“The Napa Valley to other industries had an unusual reputation of collaborating, and we took pride in that. When we went to tastings, we would pour each other’s wines … it was not dog eat dog.”
That was Napa in the early 1980s, according to John Shafer, the founder of Shafer Vineyards. Shafer passed away in March, but his story and world view lives on through the Napa Valley Vintners Oral History Project.
Shafer is one of 12 individuals, including Robin Daniel Lail and Michael Mondavi, interviewed by the Oral History Center at the University of California Berkeley’s Bancroft Library. Done in commemoration of the 75th anniversary of the founding of the Vintners, the project documents the history of Napa Valley and the Vintners’ role in the creation and establishment of the region as it’s known today.
The histories specifically document the founding and early years of Auction Napa Valley, the association’s annual fundraiser, according to a press release sent out by the Napa Valley Vintners. The auction began in 1981; the Vintners has since donated almost $190 million towards health services and children’s education in Napa Valley from the proceeds, the release states. Since its founding in 1944, the Napa Valley Vintners membership has grown to include 550 members, according to their website.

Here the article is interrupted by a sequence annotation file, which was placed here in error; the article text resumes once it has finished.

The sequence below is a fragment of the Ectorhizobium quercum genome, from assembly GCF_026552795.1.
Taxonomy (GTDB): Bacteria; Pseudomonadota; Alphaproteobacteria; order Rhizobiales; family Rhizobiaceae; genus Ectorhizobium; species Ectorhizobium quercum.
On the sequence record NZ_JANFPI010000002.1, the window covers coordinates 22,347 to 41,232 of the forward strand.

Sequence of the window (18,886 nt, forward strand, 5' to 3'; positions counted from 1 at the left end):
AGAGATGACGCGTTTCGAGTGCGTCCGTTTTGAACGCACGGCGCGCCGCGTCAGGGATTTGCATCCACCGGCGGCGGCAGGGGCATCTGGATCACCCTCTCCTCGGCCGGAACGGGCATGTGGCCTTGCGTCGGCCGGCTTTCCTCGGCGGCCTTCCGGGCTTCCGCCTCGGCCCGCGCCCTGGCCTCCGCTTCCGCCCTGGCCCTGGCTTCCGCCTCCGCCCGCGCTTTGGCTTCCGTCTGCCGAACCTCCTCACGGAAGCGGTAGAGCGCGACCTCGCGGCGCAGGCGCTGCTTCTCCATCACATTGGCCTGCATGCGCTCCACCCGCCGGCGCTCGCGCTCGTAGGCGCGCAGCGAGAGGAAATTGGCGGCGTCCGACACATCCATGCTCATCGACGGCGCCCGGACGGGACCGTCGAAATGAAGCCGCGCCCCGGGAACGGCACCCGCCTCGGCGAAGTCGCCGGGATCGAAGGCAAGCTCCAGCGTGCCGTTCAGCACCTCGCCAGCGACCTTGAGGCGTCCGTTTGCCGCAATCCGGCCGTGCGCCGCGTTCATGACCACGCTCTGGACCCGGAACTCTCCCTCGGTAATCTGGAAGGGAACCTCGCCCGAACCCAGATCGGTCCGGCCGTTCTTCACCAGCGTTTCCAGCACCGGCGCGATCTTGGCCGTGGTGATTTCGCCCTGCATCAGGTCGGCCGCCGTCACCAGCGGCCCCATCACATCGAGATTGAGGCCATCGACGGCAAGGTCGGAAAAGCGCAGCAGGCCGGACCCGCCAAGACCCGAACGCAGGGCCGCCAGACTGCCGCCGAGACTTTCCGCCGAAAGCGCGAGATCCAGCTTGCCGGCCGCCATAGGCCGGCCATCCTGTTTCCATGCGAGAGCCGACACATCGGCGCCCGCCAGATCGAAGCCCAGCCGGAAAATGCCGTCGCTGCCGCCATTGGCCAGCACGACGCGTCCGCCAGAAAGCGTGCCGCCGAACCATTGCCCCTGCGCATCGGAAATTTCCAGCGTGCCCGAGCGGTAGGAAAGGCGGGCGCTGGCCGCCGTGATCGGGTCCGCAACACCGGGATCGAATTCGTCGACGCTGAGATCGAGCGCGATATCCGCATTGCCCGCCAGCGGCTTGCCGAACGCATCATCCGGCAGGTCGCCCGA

This project supplements the existing interviews conducted over decades by the Bancroft’s Oral History Center to document the history of wine in California, according to the center’s website. It also notes that some of those histories specifically center on the Vintners and date back to the late 1960s, the early years of Napa’s foundation as a premium wine grapegrowing region, and include interviews with founding members Louis M. Martini and Robert Mondavi.
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“The genesis of the (Vintners) Oral History Project was to capture the heartfelt words of these people as both tribute and legacy, ensuring that the NVV’s rich history is preserved for future generations,” Linda Reiff, president and CEO of the Vintners, said in the press release.
Reiff, one of the 12 people interviewed for the project, described the collection as a “humbling” look at the history behind the collaborative success of Napa’s wine industry.
In their interviews, many of the people describe the industry’s rise as a collaborative effort – homage, perhaps, to a saying of Robert Mondavi’s: “a rising tide lifts all boats.”
“My first thought is unity of purpose,” Lail says in her oral history, when asked about the main contribution of the Vintners. “One of the things I think has made Napa so successful as an appellation is the Vintners, and the fact that as a trade association, we are combined … in a purpose, in a direction.”